Conventional wisdom holds that the United States has few options for responding to the crisis. While Washington lacks the geographic proximity to steer outcomes on the ground, it nevertheless possesses a range of tools for altering the incentives framing Russian decision-making. The key is to develop a strategy that imposes costs to deter further escalation while creating a counter-demonstration effect to show that this or similar acts in the future will significantly injure Russia’s economic and political position in the world.
To start with the obvious, the United States should suspend bilateral trade and other discussions with Moscow, cancel President Obama’s trip to Sochi for the G8 summit and work with European allies to implement targeted sanctions against senior Russian leaders. This should include highly personalized visa and asset freezes that affect the ability of political and military leaders to draw funds from or travel to the West for shopping and vacations (let them winter in Sochi or Dubai rather than Miami or Mallorca). In light of the rapidly worsening military picture, Washington should reposition U.S. fleet assets to the Eastern Mediterranean and open discussions with Turkey for the insertion of hospital ships and accompanying air assets into the Black Sea. 
If a conflict breaks out, the United States can aid Ukraine. In the 2008 Russia-Georgia War, U.S. rhetorical and logistical support for Georgian military units returning to Tbilisi played an important role in de-escalating the conflict. While care should be taken not to send signals that would embolden aggressive acts by Kyiv, Washington should be prepared to organize collective allied efforts to provide military and medical supplies in the event of armed hostilities. It can help alleviate Russian energy supply interruptions by engaging with EU leaders and in particular NATO ally Slovakia to ensure reverse flow of gas into Ukraine if a cutoff occurs.
The United States should also retaliate in areas that will erode Russia’s global power position on a longer-term basis. The Administration should begin noisily planning ways to exclude Russia from key elements of the U.S.-led international economic system, including relocating the 2014 G8 Summit away from Sochi and restricting the participation of Russian actors in the U.S. banking system. But U.S. leverage is greater if Europe and particularly Germany give more than lip service to our efforts. Poland could be a significant help in convincing Germany to take a bolder stance than it may be inclined to take.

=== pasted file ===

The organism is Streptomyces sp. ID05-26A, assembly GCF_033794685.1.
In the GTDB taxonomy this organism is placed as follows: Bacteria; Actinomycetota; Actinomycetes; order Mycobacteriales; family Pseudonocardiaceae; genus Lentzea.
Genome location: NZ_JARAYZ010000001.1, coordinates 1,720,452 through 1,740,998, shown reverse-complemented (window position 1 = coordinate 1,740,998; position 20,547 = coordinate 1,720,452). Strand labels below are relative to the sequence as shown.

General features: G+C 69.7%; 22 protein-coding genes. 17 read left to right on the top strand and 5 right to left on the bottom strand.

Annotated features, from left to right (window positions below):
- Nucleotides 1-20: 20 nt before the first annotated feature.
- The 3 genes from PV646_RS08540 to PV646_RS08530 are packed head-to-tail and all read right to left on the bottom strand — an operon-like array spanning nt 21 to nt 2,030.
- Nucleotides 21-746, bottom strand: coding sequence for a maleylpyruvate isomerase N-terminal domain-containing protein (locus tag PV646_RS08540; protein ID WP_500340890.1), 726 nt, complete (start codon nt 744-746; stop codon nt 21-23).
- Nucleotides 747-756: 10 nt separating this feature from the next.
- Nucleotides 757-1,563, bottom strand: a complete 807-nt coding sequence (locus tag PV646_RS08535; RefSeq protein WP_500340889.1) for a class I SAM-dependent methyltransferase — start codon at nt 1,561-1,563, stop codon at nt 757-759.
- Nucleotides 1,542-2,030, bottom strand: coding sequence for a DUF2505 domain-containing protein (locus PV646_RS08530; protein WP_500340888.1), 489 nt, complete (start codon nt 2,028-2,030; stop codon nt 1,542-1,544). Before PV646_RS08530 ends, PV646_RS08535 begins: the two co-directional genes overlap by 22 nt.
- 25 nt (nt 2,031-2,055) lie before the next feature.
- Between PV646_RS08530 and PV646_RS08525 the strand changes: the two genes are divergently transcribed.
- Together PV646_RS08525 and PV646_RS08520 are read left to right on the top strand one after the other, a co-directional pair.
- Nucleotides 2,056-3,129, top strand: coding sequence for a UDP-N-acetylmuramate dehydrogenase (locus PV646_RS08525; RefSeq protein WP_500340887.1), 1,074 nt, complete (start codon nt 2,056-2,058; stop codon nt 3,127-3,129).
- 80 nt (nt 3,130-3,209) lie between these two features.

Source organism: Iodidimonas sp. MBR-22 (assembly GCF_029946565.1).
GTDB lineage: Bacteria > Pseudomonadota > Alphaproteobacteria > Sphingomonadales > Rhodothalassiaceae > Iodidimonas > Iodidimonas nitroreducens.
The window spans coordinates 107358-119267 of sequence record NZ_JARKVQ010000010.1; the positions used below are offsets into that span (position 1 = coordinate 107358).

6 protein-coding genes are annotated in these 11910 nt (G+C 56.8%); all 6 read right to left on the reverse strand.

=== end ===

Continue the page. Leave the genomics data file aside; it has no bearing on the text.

More immediately, Washington should conduct a symbolic but highly visible transfer of select U.S. air and air defense assets to Poland, the NATO ally with greatest exposure to fallout from the Ukrainian crisis, and announce its intention to move ground units there if the crisis intensifies. U.S. officials should use this week’s NATO meetings to reopen the provisions of the 1997 NATO Founding Act restricting the permanent placement of allied military assets on the territory of Central and Eastern European member states. A visible bolstering of the American military presence—especially in the Baltic States, given their parallels to Ukraine and Georgia—would send a clear message of American determination to uphold the territorial integrity of the post-1989 settlement. 
The key is that there must be costs for the seizure of Crimea, irrespective of how the crisis develops from here. If Russia’s goal was to once again grab territory from a weak neighbor without paying a price, it is imperative for the stability not only of Eastern Europe but the inherently-volatile 21st global geopolitical order that Russia and any revisionist onlookers be proven wrong. History is not kind to states that allow rebate revisionism. America and Europe must exact a toll.